Blog der Professur Philip Ursprung

Veranstaltungen Archive

Dez 11


Mai 13

Thursday, 2. May 2013, Friday, 3. May 2013
HIL H Plaza 40.4, ETH Zurich Hönggerberg, Wolfgang-Pauli-Str. 15, 8003 Zurich
Concept: Mechtild Widrich

This public workshop was the first meeting of the international network Art and Architecture History Assembly, which was founded by scholars at ETH Zurich, MIT, and the University of Western Australia. The AAHA approaches the porous boundaries between art and architecture and the less steady academic dialogue between these disciplines from a global perspective, concentrating on themes of interchange between countries, regions, and cultures. Members from Chile, Australia, the US, England, Switzerland and Austria joined us at ETH for two days to discuss utopia’s potential, the intersections of the disciplines and of theory and practice.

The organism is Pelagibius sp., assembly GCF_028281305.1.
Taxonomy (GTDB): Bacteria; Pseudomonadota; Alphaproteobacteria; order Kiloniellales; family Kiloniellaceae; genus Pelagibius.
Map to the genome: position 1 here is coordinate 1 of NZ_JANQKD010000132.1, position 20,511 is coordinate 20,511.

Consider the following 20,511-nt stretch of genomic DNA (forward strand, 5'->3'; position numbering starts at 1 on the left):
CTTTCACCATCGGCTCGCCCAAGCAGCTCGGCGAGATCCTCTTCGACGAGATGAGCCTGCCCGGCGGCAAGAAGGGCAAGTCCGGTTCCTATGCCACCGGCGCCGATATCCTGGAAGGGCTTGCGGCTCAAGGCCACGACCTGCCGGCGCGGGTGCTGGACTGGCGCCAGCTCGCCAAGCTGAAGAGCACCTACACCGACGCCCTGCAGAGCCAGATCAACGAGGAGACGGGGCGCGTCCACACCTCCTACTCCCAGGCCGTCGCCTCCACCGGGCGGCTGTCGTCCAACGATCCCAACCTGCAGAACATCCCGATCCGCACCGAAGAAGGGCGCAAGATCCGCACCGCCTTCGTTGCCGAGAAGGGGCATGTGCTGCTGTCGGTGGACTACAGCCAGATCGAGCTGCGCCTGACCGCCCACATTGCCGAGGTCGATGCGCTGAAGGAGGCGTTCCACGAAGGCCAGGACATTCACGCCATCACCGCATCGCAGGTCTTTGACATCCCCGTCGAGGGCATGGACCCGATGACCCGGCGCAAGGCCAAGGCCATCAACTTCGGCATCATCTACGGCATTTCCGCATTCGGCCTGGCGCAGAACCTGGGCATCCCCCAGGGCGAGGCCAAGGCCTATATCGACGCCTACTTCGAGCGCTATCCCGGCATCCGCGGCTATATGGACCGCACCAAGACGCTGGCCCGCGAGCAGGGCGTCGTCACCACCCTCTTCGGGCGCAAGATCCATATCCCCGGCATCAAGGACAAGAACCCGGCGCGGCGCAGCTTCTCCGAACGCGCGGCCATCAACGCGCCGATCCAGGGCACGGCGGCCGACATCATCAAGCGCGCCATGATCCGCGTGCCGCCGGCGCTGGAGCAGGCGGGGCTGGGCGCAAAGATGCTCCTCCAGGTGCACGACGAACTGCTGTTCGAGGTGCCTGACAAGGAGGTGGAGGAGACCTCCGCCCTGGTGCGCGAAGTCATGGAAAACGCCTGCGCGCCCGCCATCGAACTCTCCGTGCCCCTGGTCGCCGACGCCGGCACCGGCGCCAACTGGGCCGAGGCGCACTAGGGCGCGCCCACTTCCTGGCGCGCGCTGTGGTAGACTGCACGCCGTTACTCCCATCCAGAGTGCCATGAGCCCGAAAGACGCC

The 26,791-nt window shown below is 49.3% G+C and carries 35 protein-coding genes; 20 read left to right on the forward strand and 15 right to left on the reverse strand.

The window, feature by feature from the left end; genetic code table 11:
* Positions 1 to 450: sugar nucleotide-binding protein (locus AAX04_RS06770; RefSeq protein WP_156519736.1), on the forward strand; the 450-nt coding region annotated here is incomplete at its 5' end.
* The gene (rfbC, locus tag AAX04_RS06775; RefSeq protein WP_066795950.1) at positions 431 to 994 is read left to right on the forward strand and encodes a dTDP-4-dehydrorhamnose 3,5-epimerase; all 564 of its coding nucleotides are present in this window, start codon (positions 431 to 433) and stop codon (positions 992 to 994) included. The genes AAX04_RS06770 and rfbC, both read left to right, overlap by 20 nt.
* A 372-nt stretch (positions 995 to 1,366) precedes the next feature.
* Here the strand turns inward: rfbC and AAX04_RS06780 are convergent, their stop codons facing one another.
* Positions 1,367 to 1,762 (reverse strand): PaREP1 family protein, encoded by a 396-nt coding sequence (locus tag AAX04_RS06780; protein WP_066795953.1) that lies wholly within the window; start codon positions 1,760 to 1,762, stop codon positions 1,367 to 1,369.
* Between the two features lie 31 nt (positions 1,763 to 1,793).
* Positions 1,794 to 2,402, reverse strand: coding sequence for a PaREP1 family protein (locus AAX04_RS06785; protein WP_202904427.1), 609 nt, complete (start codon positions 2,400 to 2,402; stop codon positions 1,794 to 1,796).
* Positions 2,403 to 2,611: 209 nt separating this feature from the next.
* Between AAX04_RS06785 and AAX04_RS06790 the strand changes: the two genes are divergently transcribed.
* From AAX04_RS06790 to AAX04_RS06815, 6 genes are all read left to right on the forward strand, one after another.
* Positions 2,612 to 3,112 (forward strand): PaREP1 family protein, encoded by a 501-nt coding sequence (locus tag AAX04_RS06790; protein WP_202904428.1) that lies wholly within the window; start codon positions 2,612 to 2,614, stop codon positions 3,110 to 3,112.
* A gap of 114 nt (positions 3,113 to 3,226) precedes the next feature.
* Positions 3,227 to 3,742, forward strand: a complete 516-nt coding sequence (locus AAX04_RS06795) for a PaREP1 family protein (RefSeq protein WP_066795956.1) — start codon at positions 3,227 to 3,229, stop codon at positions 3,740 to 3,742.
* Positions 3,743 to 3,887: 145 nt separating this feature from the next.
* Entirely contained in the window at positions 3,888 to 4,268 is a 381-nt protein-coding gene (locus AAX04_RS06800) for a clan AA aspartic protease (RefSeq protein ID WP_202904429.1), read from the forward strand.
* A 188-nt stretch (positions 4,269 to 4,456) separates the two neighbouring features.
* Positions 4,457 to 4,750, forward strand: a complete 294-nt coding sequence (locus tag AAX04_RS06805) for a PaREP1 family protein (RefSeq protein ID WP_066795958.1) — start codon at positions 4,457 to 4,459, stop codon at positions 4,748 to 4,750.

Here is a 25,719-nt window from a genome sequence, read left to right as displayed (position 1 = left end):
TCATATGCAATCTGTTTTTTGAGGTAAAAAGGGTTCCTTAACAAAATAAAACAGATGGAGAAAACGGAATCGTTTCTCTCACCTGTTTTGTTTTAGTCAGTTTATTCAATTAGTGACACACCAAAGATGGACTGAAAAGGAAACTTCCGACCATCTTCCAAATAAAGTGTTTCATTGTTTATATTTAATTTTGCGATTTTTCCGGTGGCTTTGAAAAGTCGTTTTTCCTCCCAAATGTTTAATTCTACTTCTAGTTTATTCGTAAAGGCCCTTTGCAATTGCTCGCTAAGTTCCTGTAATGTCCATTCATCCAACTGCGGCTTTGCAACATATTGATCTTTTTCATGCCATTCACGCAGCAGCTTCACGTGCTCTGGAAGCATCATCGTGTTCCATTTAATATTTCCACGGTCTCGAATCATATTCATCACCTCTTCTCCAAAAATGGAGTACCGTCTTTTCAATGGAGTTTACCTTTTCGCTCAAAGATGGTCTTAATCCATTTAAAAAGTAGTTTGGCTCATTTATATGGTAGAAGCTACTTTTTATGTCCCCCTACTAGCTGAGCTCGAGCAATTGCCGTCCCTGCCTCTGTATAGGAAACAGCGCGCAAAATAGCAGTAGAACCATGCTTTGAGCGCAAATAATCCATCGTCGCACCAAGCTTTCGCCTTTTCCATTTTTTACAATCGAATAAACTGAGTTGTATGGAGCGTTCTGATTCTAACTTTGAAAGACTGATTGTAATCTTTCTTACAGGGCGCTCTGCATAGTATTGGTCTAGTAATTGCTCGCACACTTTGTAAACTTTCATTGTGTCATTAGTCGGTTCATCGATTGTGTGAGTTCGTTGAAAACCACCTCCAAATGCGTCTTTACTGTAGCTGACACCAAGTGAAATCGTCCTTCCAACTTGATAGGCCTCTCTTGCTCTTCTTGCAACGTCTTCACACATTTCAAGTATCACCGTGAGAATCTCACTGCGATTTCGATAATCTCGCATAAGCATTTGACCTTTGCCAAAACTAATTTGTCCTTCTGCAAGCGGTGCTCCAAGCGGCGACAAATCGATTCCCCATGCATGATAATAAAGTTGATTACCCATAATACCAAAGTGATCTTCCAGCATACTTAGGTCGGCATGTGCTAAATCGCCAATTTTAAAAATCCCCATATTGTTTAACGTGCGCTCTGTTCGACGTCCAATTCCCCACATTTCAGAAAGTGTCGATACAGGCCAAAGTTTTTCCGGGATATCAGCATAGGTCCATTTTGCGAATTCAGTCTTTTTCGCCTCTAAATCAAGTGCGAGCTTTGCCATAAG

Limits occupied us both in the form of borders (real or imagined) between the disciplines of art and architecture as well as theory and practice and as literal political demarcations of great urgency within contemporary art and architecture. The three sections of the conference were organized around the themes of geographic boundaries (Tensions), utopian worldmaking (Visions), and production of social effects (Agency). The participants came from theory as well as from artistic and curatorial practice. A lively mix of input lectures and respondents made for an interesting encounter of different approaches and points of view.